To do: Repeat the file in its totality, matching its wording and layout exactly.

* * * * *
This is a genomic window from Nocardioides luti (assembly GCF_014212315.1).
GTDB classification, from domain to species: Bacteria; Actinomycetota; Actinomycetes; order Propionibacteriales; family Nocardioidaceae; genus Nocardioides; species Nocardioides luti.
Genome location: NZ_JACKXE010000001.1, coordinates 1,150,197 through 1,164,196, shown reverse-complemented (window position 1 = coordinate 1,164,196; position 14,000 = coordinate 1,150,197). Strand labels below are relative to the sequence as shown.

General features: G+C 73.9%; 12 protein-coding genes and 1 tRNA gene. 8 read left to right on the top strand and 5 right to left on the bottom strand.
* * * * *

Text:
This is a genomic window from Nocardioides luti (assembly GCF_014212315.1).
GTDB classification, from domain to species: Bacteria; Actinomycetota; Actinomycetes; order Propionibacteriales; family Nocardioidaceae; genus Nocardioides; species Nocardioides luti.
Genome location: NZ_JACKXE010000001.1, coordinates 1,150,197 through 1,164,196, shown reverse-complemented (window position 1 = coordinate 1,164,196; position 14,000 = coordinate 1,150,197). Strand labels below are relative to the sequence as shown.

General features: G+C 73.9%; 12 protein-coding genes and 1 tRNA gene. 8 read left to right on the top strand and 5 right to left on the bottom strand.